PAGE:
Inside the failed Hastings sale

Market conditions aside, Peter Taylor’s departure threw a spanner in the works for a process that never got to its second round bid deadline

“Hastings sale on track.” That was the 18 December headline published by Australia's Business Review, essentially confirming what followers of the deal were anticipating – a March/April close for Westpac's sale of Hastings Funds Management, after the bank garnered interest from a number of heavyweight bidders, including eventual frontrunners TIAA-CREF and MassMutual Financial Group.

Come March 1, Westpac did indeed wind down the sale of Hastings, but not quite in the way we expected. “For various reasons, including current external market conditions, Westpac and the relevant parties have elected to cease strategic conversations and due diligence with respect to a possible purchase of Hastings,” read Westpac's brief statement.

And thus unceremoniously ended Westpac's attempt to offload Hastings, after indicative bids came in far below Westpac's A$500 million target, reportedly valuing Hastings at a price/earnings multiple of 8 to 10 times and nixing the process before its March 11 second round bid deadline.

Market conditions aside, there was another momentous change between late December and early March – the end of January departure of Peter Taylor, Hastings' recently installed head of global investment and global asset management, who had been in his post for only three months. 

Taylor, a well-known industry veteran who had been with Hastings since 2000, had taken the lead on a number of marquee deals, including the much-vaunted A$10.3 billion acquisition of TransGrid. Other notable transactions he helped secure include Port of Newcastle and Phoenix Natural Gas as well as the acquisition of stakes in Queensland Airports, Sydney's desalination plant, South East Water and Ballarat Water. And of course, Taylor was instrumental in setting up Hastings' North American business.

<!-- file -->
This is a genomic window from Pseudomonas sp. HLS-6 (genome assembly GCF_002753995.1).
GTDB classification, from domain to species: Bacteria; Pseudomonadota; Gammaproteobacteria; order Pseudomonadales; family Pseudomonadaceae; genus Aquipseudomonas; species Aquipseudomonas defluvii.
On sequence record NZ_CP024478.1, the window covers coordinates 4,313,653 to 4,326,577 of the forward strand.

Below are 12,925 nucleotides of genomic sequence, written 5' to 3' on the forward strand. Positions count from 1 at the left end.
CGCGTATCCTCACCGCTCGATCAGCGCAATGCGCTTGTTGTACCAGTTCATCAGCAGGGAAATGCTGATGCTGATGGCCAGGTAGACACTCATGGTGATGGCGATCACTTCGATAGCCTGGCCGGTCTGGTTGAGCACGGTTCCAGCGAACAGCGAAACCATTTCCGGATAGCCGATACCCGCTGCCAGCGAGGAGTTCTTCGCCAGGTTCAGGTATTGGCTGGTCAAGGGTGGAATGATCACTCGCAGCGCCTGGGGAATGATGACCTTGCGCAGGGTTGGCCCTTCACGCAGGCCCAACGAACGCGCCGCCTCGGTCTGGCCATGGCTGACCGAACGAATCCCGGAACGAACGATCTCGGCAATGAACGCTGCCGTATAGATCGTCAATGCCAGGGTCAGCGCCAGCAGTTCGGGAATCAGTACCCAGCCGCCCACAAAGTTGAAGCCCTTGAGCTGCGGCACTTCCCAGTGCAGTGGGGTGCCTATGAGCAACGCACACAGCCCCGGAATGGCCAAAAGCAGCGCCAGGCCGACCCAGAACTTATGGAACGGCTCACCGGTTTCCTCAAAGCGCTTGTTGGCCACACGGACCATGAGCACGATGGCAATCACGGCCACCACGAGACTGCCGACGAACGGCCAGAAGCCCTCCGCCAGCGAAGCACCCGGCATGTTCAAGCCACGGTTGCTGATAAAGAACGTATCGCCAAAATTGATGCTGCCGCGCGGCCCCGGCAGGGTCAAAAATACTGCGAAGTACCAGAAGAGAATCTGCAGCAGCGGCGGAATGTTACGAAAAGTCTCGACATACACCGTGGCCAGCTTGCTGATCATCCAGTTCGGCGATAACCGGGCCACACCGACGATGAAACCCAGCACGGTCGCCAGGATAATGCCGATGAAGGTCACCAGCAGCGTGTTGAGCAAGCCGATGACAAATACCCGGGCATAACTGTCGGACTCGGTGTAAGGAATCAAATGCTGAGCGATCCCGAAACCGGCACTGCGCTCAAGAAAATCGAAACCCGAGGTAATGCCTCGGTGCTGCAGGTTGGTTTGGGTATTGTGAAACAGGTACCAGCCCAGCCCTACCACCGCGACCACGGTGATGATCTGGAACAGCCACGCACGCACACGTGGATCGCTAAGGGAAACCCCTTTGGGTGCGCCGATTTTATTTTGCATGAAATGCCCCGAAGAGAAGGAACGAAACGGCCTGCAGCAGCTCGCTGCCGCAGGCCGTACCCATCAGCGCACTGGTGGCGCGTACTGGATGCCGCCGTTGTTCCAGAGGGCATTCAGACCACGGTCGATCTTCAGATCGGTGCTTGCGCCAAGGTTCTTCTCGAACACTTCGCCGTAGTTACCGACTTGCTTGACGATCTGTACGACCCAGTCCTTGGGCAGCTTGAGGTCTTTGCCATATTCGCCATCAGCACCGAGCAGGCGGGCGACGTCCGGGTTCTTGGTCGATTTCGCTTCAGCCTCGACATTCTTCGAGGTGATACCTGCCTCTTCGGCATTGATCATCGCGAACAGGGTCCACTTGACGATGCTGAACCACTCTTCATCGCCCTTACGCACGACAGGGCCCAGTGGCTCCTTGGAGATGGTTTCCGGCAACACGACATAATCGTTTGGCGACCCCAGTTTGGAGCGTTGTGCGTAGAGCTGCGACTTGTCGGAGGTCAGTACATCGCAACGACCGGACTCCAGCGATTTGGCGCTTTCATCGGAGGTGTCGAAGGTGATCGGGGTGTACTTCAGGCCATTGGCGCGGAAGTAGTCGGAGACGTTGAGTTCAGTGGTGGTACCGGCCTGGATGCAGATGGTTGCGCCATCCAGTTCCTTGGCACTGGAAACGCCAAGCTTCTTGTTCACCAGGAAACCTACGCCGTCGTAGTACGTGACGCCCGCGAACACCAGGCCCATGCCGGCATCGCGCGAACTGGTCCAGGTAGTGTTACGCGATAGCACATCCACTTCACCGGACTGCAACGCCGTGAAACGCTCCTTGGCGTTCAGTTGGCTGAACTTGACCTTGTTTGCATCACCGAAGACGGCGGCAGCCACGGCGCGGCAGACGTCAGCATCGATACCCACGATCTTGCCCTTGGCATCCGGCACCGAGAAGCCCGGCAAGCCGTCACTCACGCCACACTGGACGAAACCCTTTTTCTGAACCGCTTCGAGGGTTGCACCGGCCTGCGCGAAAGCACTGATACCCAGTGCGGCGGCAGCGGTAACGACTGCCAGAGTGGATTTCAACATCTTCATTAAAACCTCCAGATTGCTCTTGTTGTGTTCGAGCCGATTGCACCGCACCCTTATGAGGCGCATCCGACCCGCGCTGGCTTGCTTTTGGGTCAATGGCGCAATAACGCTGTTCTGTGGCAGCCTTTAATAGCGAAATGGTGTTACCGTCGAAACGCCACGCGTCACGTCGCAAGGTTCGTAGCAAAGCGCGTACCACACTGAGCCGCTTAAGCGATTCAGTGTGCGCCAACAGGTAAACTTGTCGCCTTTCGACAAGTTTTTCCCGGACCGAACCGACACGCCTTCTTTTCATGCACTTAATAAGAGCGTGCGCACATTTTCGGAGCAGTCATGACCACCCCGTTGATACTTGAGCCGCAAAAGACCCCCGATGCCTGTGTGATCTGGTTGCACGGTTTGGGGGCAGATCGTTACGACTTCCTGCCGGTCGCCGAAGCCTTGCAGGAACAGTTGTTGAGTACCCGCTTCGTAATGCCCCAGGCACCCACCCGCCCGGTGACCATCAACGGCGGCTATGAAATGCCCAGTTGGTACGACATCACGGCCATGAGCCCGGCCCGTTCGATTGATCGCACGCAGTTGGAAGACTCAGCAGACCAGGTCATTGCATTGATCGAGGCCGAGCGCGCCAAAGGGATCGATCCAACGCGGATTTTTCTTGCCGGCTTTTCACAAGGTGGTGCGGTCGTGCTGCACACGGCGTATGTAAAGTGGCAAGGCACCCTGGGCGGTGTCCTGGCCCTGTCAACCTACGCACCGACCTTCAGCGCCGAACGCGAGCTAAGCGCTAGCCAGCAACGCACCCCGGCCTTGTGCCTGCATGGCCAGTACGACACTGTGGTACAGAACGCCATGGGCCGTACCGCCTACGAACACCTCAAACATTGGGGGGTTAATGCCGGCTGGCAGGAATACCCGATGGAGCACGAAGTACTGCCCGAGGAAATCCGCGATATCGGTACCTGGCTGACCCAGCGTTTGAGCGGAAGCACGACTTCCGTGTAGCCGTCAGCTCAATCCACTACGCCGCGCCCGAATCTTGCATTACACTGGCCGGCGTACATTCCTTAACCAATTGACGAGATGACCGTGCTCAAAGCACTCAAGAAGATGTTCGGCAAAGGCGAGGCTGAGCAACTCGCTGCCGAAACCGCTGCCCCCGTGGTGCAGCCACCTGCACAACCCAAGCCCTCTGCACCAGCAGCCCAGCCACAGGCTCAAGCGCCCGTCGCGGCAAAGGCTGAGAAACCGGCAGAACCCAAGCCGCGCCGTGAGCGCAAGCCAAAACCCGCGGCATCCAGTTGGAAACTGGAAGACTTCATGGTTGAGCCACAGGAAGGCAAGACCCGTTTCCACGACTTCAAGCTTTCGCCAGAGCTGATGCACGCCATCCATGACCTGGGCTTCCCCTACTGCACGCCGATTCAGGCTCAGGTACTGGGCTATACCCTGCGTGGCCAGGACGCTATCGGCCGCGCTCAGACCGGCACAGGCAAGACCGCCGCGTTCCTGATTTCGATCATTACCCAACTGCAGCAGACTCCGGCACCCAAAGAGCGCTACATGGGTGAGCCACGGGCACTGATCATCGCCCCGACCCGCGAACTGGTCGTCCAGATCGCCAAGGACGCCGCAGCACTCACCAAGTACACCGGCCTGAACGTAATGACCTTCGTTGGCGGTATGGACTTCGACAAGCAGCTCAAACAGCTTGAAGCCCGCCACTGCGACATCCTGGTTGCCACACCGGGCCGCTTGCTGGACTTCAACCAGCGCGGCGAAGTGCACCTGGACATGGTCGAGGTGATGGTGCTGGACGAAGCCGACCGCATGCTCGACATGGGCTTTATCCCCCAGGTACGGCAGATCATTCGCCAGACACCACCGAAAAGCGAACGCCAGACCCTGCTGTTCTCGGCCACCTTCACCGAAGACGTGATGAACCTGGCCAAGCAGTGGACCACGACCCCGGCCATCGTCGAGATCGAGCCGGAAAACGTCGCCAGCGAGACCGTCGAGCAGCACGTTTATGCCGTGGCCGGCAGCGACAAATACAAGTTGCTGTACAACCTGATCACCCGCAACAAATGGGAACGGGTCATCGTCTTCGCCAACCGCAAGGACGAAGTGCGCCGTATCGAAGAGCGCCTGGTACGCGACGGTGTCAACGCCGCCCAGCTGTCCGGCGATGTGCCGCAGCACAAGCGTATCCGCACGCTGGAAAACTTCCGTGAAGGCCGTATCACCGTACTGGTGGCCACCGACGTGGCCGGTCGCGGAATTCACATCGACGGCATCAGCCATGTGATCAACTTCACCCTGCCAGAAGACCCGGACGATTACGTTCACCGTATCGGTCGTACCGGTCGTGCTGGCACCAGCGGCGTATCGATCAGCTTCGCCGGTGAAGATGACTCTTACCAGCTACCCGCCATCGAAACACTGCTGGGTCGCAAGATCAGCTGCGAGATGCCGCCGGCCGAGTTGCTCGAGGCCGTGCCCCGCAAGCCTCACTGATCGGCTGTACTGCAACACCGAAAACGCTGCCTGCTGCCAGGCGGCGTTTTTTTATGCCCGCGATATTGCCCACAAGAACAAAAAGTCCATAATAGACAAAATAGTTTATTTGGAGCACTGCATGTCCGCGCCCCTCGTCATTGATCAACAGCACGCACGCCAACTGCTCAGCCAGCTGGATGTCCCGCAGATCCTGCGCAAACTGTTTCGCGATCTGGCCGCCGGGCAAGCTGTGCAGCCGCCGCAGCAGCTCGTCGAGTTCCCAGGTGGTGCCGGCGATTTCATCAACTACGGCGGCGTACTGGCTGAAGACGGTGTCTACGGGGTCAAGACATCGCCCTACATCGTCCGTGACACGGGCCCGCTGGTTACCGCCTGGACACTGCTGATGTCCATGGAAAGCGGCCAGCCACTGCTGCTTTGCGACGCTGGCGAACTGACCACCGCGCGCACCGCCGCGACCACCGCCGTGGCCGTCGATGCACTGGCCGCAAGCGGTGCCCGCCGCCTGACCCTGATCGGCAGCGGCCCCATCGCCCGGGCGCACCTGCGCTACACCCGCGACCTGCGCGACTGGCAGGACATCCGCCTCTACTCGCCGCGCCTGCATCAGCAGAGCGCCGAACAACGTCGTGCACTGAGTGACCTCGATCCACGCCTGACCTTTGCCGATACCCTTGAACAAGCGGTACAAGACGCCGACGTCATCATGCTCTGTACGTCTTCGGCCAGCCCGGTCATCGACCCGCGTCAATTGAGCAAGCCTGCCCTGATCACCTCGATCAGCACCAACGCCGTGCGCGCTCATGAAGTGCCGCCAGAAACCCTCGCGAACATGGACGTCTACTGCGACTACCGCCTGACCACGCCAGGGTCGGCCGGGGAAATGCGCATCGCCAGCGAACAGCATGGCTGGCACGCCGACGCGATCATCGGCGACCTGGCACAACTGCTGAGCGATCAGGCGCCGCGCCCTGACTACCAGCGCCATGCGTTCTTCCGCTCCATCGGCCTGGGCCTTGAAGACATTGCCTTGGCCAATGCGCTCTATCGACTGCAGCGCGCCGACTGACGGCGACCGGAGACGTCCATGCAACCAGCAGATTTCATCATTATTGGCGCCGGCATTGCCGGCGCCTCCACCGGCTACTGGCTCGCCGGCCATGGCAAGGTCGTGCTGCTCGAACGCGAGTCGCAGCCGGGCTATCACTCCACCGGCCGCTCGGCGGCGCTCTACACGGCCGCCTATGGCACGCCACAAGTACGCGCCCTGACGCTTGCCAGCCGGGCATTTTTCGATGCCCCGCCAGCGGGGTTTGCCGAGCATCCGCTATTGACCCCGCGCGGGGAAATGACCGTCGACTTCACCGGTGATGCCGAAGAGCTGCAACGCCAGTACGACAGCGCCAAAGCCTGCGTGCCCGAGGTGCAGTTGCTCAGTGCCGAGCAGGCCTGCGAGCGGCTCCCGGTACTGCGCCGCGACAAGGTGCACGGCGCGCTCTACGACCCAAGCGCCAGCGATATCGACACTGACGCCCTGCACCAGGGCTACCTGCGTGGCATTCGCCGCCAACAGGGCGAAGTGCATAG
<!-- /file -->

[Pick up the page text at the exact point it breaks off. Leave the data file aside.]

Our sources told us there was no animosity surrounding Taylor's departure. Essentially, Taylor was made an offer he couldn't refuse, allegedly to join Carlyle. If he does pop up at Carlyle later this year, that would make a lot of sense. After all, the US asset manager is the largest shareholder (11.5 percent) in Qube Holdings, which, together with Global Infrastructure Partners, is currently bidding for Australian logistics and ports operator Asciano

Carlyle did not wish to comment on a possible Taylor hire.

What might have potentially spooked the likes of TIAA-CREF and MassMutual were some of the other circumstances surrounding Taylor's departure. According to our sources, Taylor was not under any retention arrangements with Westpac/Hastings. 

In addition, his departure came after the first vesting of a long-term incentive scheme late last year that put several Hastings employees in line for sizeable bonuses. Our sources told us that last year's vesting did not allow eligible employees to cash out. But that doesn't mean prospective bidders wouldn't be looking at how vesting will take place going forward – and especially when key employees are allowed to monetise their incentives.

We reached out to Westpac for comment, but a spokesperson directed us to the bank's previous statement on the end of the sale.

With that in mind, it seems reasonable to conclude that prospective buyers might have feared further senior departures for what would be their newly acquired infrastructure platform and decided to price that into their bids.

From a bidder perspective, future expected revenues are the key in an acquisition like Hastings. Potential buyers want to understand the resilience of existing cashflows and funds under management, not to mention any performance fees to be earned over and above what the business is generating today. 

Fears of a brain drain are precisely the kind of thing that can cast a cloud on that, especially if you subscribe to the view held by some in the market that Hastings' latest deals have been done at somewhat high multiples, requiring considerable discipline and expertise to make the most out of those assets. 

Transgrid, for example, was acquired at around 1.55 times its regulated asset base. In a note following the sale, Citi Research issued a 'sell' recommendation for Hastings consortium partner Spark Infrastructure, saying it found it “hard to be positive around long-term value given the high price paid [for Transgrid]”.

So what's next for Hastings? It's still early days, but apparently Westpac is considering a range of options, including an IPO, a sale to a local rival or even holding on to Hastings. It will be interesting to see if the eventual denouement sheds light on any of the above.

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